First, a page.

GF’s allocations methodology for 2017-2019

The Board has approved a methodology for determining the allocations for 2017-2019.

The methodology does not differ significantly from the one used for the 2014-2016 allocations. The main differences are as follows:

  • There will be no country bands (or country groups of any kind) used.
  • No specific sum of money has been set aside for incentive funding or for regional proposals (though there will be funding available for both as part of a new pot of money for “catalytic investments”).
  • The qualitative adjustment for minimum required level will be replaced by a simplified system.
  • A simplified system will be used to identify initiatives to be placed on the Unfunded Quality Demand register.
 The catalytic investments will serve three purposes: (1) to provide a form of incentive (“beyond allocation”) funding; (2) to fund multi-country approaches; and (3) to fund strategic initiatives.
Once the amount of money available for country allocations is known, the allocations model will be applied. As before, the funds will first be divided into three envelopes, one for each disease, as per the global disease split. The Board already decided that the split for 2017-2019 will be the same as the split used for the 2014-2016 allocations: HIV 50%; malaria 32%; and TB 18%.
For 2017-2019, a simplified process will be used to identify unfunded quality demand. Applicants will no longer be asked to prepare allocation and above-allocation portions of their concept notes. Instead, costed national strategic plans and/or programmatic and financial gap tables in the concept notes will serve as the basis for estimating beyond-allocation need. During development of the funding request, a limited set of key additional, prioritized and costed needs will be identified for programming, should resources become available. These needs will be reviewed and registered at the time of initial submission of a funding request and maintained on a register to attract additional resources, and to facilitate reprogramming of savings or efficiencies during the grant lifecycle.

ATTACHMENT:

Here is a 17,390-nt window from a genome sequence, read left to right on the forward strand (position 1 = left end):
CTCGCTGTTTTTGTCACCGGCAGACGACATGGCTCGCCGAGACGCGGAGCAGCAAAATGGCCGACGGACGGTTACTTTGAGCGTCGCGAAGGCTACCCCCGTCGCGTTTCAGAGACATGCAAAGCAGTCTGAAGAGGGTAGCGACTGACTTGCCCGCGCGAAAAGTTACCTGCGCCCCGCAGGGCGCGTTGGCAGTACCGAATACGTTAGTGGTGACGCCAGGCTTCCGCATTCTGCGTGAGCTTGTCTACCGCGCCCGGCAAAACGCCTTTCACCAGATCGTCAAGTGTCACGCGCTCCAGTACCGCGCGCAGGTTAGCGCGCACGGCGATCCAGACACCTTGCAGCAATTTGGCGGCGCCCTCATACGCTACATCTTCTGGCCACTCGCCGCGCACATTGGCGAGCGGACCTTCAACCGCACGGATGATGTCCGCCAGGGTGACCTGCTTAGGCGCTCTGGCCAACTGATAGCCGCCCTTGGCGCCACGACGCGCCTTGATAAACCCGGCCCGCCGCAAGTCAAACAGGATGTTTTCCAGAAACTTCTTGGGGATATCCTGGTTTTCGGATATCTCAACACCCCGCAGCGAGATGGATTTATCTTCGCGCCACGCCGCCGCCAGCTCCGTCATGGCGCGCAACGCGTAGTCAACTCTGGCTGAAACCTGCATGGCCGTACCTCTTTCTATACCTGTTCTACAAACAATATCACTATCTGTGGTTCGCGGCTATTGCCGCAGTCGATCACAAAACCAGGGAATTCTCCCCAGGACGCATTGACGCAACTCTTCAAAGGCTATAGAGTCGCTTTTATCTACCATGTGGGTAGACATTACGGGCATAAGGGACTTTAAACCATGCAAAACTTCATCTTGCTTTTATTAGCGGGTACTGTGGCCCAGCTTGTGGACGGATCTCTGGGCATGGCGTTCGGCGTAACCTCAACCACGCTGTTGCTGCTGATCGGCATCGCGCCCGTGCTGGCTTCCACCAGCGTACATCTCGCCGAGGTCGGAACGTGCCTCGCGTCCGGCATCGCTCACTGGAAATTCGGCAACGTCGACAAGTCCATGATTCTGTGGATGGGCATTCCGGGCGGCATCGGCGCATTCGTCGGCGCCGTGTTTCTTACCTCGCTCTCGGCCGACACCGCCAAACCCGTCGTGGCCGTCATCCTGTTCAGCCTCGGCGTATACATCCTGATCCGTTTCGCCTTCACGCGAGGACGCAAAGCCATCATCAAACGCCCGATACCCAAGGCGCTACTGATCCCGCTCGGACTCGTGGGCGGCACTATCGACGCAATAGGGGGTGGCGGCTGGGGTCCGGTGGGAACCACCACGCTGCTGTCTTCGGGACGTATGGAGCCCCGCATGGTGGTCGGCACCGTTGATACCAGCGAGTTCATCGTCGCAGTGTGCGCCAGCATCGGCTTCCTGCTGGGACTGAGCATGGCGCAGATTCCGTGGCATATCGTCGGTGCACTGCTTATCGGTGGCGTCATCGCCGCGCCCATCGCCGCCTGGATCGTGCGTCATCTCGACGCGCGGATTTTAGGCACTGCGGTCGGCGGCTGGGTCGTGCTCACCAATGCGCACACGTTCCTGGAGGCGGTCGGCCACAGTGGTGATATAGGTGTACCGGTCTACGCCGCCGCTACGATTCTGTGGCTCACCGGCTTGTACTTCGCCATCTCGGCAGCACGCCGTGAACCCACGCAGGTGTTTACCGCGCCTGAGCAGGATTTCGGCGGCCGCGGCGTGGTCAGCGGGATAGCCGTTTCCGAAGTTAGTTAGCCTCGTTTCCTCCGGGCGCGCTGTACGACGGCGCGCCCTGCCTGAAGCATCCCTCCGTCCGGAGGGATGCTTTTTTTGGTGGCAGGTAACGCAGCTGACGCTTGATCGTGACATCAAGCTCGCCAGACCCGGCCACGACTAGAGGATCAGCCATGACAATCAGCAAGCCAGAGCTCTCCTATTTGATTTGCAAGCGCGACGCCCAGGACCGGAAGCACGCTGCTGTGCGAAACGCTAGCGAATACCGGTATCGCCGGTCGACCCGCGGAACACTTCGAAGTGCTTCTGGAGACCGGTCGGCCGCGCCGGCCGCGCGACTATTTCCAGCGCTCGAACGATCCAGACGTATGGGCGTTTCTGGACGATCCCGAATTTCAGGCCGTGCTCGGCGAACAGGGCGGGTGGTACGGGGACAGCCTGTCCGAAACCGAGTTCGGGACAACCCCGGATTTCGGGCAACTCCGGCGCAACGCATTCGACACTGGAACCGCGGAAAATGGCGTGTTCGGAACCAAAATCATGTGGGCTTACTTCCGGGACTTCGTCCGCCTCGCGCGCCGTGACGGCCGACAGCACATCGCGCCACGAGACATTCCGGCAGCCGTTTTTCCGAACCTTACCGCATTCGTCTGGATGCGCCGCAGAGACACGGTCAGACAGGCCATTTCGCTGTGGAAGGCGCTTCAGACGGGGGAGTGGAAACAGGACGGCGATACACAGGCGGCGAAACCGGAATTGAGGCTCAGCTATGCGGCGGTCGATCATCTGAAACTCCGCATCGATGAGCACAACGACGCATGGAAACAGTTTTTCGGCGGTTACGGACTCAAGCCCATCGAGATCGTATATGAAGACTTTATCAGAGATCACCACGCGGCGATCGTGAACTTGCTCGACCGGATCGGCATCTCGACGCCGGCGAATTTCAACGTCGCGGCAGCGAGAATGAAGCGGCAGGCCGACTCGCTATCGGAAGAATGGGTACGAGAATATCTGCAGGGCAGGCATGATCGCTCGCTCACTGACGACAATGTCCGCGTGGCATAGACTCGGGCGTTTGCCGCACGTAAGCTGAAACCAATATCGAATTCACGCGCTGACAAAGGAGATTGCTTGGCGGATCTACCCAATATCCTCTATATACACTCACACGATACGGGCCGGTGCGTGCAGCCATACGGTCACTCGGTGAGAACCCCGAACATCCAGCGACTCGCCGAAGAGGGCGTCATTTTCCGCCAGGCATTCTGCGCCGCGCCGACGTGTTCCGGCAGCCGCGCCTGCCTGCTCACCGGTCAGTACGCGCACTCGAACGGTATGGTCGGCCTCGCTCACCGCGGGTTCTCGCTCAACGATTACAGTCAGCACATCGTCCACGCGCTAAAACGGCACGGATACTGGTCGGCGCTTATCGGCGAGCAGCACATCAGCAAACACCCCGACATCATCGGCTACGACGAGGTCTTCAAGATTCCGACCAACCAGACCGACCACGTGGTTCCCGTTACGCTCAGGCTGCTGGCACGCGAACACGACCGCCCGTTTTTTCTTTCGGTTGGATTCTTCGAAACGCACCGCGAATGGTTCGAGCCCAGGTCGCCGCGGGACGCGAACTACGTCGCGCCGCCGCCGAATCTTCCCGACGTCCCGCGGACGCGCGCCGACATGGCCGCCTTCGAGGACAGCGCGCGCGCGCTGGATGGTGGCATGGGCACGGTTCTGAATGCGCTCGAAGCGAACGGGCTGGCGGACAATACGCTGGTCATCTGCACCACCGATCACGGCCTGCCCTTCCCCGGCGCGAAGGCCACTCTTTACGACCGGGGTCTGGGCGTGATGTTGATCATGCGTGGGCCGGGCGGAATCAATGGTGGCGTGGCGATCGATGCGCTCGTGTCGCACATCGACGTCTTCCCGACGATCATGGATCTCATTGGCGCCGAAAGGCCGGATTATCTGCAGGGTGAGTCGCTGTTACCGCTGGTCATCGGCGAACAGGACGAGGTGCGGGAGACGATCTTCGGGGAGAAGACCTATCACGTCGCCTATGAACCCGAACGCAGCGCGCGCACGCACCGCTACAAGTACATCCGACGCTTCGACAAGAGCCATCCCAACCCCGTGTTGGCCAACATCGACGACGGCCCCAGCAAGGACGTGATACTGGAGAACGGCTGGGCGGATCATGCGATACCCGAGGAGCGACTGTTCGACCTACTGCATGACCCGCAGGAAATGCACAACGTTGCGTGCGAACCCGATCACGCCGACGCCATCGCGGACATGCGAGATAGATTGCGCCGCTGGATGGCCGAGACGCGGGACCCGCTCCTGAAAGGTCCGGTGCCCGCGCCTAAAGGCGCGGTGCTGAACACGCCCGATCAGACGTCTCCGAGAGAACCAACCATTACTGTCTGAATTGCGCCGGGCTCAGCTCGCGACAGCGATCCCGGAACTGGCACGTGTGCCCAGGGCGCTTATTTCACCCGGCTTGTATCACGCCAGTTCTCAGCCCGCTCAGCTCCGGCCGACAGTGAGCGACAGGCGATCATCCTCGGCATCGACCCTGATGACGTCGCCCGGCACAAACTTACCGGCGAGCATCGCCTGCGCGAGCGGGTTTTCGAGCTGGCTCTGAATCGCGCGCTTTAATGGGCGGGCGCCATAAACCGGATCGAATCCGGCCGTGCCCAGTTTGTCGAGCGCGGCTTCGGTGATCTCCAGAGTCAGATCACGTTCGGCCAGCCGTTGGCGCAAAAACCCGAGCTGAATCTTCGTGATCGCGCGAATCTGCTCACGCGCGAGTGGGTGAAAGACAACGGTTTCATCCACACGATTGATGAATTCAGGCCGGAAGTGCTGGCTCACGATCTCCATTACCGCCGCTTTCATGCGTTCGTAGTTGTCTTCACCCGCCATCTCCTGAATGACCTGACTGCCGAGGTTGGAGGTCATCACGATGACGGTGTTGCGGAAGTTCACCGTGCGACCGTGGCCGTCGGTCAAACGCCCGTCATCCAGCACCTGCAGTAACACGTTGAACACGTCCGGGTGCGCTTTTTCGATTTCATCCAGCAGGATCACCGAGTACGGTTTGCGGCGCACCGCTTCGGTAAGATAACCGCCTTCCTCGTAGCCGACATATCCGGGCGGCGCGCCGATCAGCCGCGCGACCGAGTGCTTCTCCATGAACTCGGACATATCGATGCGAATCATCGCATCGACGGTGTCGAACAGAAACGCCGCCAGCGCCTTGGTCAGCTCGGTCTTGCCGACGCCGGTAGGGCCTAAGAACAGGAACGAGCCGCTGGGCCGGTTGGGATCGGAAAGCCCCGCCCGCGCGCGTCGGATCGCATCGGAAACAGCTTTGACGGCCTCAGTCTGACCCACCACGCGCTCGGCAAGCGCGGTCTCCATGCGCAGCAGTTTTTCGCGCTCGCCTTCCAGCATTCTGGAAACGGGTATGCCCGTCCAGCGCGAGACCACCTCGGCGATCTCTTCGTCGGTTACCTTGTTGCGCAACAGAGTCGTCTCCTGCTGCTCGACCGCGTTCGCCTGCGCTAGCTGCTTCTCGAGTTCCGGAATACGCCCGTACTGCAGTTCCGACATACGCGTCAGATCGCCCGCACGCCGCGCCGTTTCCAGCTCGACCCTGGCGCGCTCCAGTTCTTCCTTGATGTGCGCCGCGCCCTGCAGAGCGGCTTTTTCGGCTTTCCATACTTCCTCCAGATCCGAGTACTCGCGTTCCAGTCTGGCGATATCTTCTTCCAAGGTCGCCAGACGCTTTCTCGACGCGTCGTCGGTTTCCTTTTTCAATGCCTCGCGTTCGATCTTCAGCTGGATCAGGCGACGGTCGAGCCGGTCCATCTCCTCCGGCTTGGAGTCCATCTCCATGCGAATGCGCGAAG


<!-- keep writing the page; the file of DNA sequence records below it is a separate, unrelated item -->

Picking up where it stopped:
The methodology has caused some concerns and comments, some of which are referred to in the original article on Aidspan website.
“Allocation Methodology 2017-2019,” Board Document GF-B35-05, should be available shortly at A copy of the MSF letter is on file with the author. 
Source: Aidspan